Dominican Republic is part of the island of Hispaniola and is shared with Haiti. The Dominican is one of the fastest-growing tourist destinations in the Caribbean. It is a colourful tapestry of Spanish, French, Haitian and African influences woven by a rich history. Punta Cana is the newest hotspot offering many all-inclusive hotels and resorts. Activities range from scuba diving, water skiing, jet skiing, horseback riding, and mountain climbing to laying on the beach. Pulse-pounding merengue, intriguing relics, premium cigars, and even world-class baseball await visitors. Outdoor activities such as golf, snorkelling, windsurfing, kiteboarding, and boating are a thrilling way to experience the island’s beauty.
Jamaica is the Caribbean’s third-largest island with six main tourist regions: Montego Bay, Negril, Mandeville and The South Coast, Kingston, Port Antonio, and Ocho Rios. The scenery offers everything from fish-filled coral reefs and white-sand beaches to breathtaking waterfalls and cloud-shrouded rain forests. The music is infectious, and the Jamaican people represent one of the most diverse populations in the Caribbean, drawing from African, Chinese, Indian, British and Germanheritages.
Martinique’s famous cuisine is a blend of French and Creole cooking. This French island is lush with rugged landscapes.The finest French products, from Chanel fashions to Limoges porcelain, are readily available. Napoleon’s bride, Empress Josephine, was born and raised on this island. Puerto Rico has astounding geographic diversity squeezed into one island.
Beautiful beaches ring nearly all of the coastline, which fronts both The Atlantic, making for some of the biggest waves in the Caribbean, and the tranquil waters of the Caribbean Sea. English and Spanish are spoken in this self-governing unincorporated territory of the United States. San Juan has the largest and best-preserved complex of Spanish colonial architecture in the Caribbean, and is one of the most dynamic cities in the West Indies.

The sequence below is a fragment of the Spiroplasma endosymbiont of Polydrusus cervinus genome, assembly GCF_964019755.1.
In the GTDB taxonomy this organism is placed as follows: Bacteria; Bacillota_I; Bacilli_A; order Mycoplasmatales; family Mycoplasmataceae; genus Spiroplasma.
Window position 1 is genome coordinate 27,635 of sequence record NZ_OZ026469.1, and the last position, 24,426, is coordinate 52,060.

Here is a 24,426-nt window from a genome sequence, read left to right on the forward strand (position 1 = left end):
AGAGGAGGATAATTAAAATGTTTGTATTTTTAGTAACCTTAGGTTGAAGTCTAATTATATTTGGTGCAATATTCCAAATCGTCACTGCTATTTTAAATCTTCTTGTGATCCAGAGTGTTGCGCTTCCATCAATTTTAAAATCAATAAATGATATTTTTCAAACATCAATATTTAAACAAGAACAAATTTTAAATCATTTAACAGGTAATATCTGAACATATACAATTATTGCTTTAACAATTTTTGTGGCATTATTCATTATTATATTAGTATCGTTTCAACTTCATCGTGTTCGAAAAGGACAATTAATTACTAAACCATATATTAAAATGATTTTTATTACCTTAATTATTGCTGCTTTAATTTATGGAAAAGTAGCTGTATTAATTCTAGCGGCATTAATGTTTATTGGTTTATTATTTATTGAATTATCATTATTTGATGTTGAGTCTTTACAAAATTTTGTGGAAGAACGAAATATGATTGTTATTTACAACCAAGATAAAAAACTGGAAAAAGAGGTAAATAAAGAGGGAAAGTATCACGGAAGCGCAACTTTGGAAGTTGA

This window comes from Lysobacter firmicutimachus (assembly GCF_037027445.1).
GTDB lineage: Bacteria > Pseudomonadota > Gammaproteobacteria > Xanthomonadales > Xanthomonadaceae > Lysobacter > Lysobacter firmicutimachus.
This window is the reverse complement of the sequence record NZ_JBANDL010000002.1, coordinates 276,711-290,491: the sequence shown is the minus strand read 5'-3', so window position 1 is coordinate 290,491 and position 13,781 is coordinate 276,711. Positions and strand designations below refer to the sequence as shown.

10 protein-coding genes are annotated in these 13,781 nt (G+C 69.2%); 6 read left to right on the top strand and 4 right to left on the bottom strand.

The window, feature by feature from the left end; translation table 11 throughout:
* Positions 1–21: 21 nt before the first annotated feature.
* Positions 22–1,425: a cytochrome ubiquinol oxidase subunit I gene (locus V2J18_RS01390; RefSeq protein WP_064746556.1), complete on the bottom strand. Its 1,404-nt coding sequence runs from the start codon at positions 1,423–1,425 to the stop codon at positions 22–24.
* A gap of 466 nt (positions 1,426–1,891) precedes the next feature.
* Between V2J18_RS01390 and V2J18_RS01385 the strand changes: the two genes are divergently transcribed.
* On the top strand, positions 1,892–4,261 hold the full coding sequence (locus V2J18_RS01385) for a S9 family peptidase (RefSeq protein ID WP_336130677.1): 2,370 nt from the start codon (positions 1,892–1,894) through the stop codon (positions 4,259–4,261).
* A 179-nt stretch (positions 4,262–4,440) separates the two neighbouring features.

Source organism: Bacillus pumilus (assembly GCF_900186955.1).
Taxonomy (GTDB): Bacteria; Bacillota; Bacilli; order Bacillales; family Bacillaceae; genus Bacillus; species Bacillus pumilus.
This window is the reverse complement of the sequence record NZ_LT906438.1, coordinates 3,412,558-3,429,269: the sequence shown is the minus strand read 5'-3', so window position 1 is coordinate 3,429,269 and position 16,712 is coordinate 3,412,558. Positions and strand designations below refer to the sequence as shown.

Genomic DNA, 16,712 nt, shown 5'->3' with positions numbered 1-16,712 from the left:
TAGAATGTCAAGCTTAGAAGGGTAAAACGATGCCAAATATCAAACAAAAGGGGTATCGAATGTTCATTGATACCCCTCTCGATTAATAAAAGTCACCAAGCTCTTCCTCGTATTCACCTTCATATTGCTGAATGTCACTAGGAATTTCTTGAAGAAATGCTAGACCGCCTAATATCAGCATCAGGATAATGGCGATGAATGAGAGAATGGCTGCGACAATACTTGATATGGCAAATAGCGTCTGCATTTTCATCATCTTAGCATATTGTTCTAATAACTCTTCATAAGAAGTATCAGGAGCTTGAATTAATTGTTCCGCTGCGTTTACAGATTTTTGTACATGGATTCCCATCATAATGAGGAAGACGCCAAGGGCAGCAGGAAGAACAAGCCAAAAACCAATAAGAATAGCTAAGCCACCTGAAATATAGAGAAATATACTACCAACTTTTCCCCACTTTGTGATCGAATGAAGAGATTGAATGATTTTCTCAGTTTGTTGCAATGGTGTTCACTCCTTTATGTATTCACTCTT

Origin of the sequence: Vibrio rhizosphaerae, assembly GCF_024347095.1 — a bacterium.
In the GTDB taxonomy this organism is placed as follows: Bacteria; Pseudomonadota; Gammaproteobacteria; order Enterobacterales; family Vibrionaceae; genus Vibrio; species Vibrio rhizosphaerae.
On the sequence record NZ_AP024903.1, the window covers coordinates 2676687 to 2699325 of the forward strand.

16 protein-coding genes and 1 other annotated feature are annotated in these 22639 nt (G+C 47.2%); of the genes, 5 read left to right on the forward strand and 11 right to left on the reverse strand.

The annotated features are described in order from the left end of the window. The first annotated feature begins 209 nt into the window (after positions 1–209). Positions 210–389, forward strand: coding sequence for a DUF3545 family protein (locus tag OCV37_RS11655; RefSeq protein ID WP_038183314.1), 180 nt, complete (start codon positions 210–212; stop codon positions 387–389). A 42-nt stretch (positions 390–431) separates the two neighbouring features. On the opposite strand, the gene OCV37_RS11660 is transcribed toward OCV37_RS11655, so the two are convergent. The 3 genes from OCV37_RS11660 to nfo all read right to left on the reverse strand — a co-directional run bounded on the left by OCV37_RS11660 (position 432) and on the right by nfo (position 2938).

St. Lucia is the perfect destination for weddings and honeymoons. Tourists love the island’s beaches, elegant old plantation houses, warm tropical air, hypnotic steelband music and the tantalizing cuisine. This small, lush tropical gem is still relatively unknown. It is located midway down the Eastern Caribbean chain, between Martinique and St. Vincent, and north of Barbados. St. Lucia seems like an island plucked from the South Pacific and set down in the Caribbean. Its dramatic twin coastal peaks, the Pitons, soar up from the sea, sheltering magnificent rain forests where wild orchids, giant ferns, and birds of paradise flourish.
The tiny twin island republic of Trinidad and Tobago offers an enticing mix of cultural activities and eco adventure. Located just off the tip of Venezuela, lively Trinidad, the larger of the two, boasts energetic nightlife in the modern capital of Port-of-Spain. Tobago, two hours away by ferry, is comparatively serene. Azure seas contrast with pale pink sands and golden sunsets. (The nation lies outside the hurricane belt. )
The Turks and Caicos Islands are a British Crown colony situated at the south-east end of the Bahamas chain. The Turks and Caicos consist of 40 islands and cays; only eight of which are inhabited. A favourite destination for Americans and Canadians, the tourism industry didn’t start to develop the islands until the 1980s.
Hollywood star Bruce Willis has a home on one of the islands. Ben Affleck and Jennifer Garner were married on Parrot Cay, and actress Eva Longoria and her husband Tony Parker went to the islands for their honeymoon.
This article was first printed in Sudbury Living Weddings 2010. The 2016 edition is available now from our supporting advertisers.